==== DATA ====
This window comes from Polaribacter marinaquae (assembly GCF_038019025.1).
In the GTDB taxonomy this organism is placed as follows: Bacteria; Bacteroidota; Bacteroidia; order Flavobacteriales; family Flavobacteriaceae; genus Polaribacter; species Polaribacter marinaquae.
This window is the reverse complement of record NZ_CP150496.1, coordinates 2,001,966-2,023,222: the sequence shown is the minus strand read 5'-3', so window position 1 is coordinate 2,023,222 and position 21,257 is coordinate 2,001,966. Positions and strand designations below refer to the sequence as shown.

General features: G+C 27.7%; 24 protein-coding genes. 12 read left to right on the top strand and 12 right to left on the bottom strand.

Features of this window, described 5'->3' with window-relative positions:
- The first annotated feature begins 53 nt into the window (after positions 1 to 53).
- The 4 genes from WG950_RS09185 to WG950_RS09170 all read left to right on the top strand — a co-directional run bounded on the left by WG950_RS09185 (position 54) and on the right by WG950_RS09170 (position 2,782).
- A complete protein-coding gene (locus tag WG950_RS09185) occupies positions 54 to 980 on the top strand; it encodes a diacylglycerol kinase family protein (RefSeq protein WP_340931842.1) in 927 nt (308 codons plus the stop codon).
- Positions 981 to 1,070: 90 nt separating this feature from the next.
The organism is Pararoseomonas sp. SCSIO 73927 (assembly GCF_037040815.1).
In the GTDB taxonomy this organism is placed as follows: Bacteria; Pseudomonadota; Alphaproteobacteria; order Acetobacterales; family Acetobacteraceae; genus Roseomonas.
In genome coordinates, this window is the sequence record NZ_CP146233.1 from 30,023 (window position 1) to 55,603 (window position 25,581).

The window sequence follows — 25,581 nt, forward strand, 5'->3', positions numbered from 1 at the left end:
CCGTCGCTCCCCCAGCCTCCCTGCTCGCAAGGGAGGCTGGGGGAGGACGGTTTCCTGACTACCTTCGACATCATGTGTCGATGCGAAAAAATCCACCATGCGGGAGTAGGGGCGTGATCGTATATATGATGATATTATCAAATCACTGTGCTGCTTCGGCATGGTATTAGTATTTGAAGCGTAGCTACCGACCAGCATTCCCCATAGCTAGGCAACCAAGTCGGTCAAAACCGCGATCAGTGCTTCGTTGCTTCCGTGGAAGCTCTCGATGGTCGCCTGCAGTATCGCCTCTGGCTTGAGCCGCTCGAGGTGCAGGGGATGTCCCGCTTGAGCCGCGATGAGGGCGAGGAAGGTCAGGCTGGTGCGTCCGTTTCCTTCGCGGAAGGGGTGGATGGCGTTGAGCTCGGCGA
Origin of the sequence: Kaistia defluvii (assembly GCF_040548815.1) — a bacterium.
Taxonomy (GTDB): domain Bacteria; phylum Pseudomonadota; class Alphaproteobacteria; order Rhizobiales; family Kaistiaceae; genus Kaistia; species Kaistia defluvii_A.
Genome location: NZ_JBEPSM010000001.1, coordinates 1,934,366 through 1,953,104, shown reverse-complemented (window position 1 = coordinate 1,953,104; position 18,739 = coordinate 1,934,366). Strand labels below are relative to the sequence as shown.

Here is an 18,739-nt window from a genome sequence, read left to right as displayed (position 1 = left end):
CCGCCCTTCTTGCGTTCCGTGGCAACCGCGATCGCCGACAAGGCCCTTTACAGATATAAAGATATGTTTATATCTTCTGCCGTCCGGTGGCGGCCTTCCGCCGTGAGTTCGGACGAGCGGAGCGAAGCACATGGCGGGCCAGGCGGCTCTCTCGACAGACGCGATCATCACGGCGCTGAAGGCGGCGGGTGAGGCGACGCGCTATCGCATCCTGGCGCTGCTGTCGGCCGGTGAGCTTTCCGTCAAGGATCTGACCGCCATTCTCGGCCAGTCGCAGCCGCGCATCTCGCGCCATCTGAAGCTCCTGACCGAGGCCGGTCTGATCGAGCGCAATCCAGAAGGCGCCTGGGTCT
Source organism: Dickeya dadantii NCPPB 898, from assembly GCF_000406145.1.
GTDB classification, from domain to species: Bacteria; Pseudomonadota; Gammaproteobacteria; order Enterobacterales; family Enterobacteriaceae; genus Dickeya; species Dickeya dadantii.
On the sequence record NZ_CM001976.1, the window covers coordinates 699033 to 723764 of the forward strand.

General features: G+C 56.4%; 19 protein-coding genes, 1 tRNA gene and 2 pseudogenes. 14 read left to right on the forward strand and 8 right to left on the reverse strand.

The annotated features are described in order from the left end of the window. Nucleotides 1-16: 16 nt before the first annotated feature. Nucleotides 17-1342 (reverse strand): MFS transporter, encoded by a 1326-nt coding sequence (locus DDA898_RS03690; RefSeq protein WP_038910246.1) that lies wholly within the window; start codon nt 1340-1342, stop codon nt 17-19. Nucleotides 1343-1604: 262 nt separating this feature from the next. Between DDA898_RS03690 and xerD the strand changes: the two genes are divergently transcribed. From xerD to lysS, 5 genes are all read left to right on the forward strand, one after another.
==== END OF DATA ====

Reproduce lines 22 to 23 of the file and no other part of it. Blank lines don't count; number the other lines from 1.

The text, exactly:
On the sequence record NZ_CM001976.1, the window covers coordinates 699033 to 723764 of the forward strand.

General features: G+C 56.4%; 19 protein-coding genes, 1 tRNA gene and 2 pseudogenes. 14 read left to right on the forward strand and 8 right to left on the reverse strand.